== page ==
Merkel's spokesman dismissed a report in Focus magazine which said Germany and France would if necessary let the euro zone break up and make agreements with individual governments if treaty changes could not be agreed between all members.

"The German government's goal is to strengthen stability in the euro zone as a whole through a common set of rules for stricter budget discipline," the spokesman told Reuters.

The German government wants as many members as possible of the 27-member EU to sign up to the changes. British Prime Minister David Cameron threatened on Friday to obstruct the Franco-German drive for swift EU treaty change.

Schaeuble reiterated Germany's opposition to common euro zone debt issuance in the newspaper interview, as did Economy Minister Philipp Roesler, leader of the Free Democrats (FDP), a junior partner in Merkel's centre-right coalition.

He told the Frankfurter Allgemeine Sonntagszeitung that there would be no euro bond under this government.

Schaeuble also reiterated Germany's stance that the European Central Bank was independent.

Former European Commission head Jacques Delors blamed Germany for insisting the ECB must not support debt-stricken members of the euro zone for fear of fueling inflation in an interview with Britain's Daily Telegraph.

The euro's troubles spring from "a combination of the stubbornness of the Germanic idea of monetary control and the absence of a clear vision from all the other countries," he said.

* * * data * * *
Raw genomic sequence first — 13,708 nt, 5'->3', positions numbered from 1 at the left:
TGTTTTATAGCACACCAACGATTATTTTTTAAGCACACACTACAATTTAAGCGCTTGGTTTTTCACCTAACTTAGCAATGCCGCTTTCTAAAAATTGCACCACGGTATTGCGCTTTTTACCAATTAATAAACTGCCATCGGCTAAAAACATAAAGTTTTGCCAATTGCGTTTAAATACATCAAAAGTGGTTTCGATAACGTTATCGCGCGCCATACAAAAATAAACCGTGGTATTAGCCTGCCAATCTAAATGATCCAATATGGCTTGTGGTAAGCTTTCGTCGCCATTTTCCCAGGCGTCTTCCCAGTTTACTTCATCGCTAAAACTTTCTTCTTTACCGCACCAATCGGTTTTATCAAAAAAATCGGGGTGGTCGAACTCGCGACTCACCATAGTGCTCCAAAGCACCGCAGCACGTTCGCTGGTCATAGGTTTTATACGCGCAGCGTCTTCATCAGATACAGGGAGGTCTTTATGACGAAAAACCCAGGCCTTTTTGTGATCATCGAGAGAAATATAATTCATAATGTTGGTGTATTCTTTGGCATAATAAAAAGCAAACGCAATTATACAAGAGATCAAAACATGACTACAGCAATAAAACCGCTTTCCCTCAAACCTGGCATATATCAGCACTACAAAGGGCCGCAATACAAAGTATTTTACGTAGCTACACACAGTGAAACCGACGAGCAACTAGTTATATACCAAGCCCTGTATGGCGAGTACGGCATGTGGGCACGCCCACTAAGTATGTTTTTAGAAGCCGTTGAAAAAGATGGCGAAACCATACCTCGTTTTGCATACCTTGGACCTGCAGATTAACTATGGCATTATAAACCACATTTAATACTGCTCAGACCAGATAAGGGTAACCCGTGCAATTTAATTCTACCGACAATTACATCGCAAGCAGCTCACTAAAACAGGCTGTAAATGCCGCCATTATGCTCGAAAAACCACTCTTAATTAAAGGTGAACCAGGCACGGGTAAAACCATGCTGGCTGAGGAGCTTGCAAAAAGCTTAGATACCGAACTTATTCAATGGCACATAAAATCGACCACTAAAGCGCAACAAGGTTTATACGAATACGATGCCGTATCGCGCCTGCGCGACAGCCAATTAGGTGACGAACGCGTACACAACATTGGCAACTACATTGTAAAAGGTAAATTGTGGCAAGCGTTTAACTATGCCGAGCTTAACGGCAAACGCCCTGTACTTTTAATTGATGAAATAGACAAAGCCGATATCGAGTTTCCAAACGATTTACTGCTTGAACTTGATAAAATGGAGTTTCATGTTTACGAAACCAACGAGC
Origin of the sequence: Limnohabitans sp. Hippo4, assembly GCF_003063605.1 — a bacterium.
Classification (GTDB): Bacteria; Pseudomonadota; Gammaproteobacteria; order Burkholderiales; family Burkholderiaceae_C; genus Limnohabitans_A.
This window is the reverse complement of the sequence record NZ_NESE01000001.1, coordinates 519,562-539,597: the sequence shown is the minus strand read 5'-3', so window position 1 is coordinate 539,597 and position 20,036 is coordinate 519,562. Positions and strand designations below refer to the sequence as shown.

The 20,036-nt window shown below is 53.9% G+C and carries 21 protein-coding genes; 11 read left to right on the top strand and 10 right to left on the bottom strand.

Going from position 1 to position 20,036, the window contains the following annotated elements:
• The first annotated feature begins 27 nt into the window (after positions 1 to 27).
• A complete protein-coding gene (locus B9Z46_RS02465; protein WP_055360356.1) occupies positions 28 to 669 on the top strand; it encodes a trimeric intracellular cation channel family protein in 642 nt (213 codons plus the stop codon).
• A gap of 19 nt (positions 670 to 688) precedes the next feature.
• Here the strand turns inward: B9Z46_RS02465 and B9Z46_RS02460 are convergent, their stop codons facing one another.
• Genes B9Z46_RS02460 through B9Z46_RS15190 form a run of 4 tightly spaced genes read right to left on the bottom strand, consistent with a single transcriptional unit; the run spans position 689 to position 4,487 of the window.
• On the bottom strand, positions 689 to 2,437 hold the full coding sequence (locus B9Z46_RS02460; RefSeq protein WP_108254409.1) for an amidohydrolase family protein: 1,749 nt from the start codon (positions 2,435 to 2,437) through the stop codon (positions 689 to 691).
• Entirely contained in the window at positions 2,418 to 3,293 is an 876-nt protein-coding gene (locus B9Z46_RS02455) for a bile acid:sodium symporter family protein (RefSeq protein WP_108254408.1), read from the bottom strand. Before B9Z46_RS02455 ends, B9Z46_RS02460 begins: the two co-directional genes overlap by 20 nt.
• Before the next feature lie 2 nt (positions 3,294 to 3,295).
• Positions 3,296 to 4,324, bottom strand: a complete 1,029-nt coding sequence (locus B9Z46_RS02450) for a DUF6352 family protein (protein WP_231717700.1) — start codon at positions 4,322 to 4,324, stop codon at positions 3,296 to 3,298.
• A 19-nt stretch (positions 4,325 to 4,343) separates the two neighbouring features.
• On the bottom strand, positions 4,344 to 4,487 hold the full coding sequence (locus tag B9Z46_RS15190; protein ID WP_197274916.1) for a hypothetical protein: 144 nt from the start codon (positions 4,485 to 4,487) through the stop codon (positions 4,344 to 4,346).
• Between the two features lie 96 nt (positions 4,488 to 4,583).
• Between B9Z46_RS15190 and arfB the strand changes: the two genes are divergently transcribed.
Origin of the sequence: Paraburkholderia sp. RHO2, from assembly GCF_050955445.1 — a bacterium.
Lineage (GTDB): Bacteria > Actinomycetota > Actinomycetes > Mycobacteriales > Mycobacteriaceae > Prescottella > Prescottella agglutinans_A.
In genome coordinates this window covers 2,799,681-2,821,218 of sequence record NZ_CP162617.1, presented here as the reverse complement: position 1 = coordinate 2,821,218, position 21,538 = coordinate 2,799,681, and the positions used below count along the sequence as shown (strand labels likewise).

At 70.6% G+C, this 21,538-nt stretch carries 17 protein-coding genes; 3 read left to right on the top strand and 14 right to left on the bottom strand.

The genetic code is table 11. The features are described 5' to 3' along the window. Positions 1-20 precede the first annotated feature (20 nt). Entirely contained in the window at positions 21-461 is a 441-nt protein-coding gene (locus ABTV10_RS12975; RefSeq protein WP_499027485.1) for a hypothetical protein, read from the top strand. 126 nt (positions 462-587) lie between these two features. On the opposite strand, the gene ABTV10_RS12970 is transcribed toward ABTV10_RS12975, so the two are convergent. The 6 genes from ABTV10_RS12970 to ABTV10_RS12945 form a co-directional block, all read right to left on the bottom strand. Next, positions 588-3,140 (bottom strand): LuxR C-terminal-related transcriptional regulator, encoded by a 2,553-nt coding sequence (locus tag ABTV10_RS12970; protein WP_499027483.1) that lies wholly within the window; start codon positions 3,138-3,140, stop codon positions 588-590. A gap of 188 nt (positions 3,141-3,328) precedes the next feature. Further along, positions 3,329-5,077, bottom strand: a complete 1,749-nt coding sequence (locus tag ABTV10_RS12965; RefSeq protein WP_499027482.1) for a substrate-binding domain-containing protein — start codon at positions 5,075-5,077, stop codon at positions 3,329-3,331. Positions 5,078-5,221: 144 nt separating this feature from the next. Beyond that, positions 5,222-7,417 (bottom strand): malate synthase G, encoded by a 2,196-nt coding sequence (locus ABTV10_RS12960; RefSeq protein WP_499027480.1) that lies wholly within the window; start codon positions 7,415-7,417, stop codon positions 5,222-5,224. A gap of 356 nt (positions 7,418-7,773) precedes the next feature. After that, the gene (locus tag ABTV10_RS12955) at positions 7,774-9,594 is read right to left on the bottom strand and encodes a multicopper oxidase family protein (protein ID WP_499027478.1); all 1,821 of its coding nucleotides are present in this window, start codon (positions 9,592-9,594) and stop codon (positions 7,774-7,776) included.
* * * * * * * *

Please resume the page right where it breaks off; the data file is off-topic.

(Additional reporting by Andreas Rinke; editing by James Jukwey)

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Comments (4)
FBreughel1 wrote:
Can somebody in Germany call back Mr. Schaeble again ? He’s having another one of his hallucinations. Yes, he has. AGAIN.

Look, putting lipstick on a pig still makes it what it is – a pig. If Germany is serious on 60 % debt of GDP level then make it so by increasing taxes or cutting expenses. My personal opinion is that Mr. Schaeble is straight out mad to set a level of 60 % – 80% would do well enough – but it is even more sad to use it as a tool to bring up that silly monsterfund of his again.

Dec 03, 2011 11:12am EST  --  Report as abuse
carlvzdj wrote:
If only people would appreciate what the Laws of Economics states on money, i.e. the subordinate substitute of human resources & energy, and the consequences it will have on the economy in every money transaction case. Our future is predictable by the extend we violate the three laws on which the entire universe is ordered, namely The Moral Laws, the Laws of Economics, and the Laws of Physics. The main issue we deliberately ignore is the fact that we deal in every case with “ENERGY”. For your information Google “The World Monetary Order”.

Dec 03, 2011 2:16pm EST  --  Report as abuse
There is nothing in the current article about urging governments to write business plans, like other economic entities, that explain how the money will be used to improve economic development that will raise the tax revenues for repaying bonds (debts) and continuing programs. I have suggested small business loans through entities similar to the US Small Business Administration that requires business plans to focus the thoughts of new entrepreneurs and to provide supporting ideas and information during the trying, early years of new enterprises. The EU needs to write and follow similar plans because gathering money in vaults doesn’t make the finance charges cease. The EU must create plans to use the money to make more money that will pay the finance charges and reduce the EU’s debts at a reasonable pace that provides confidence to investors.

Dec 03, 2011 3:44pm EST  --  Report as abuse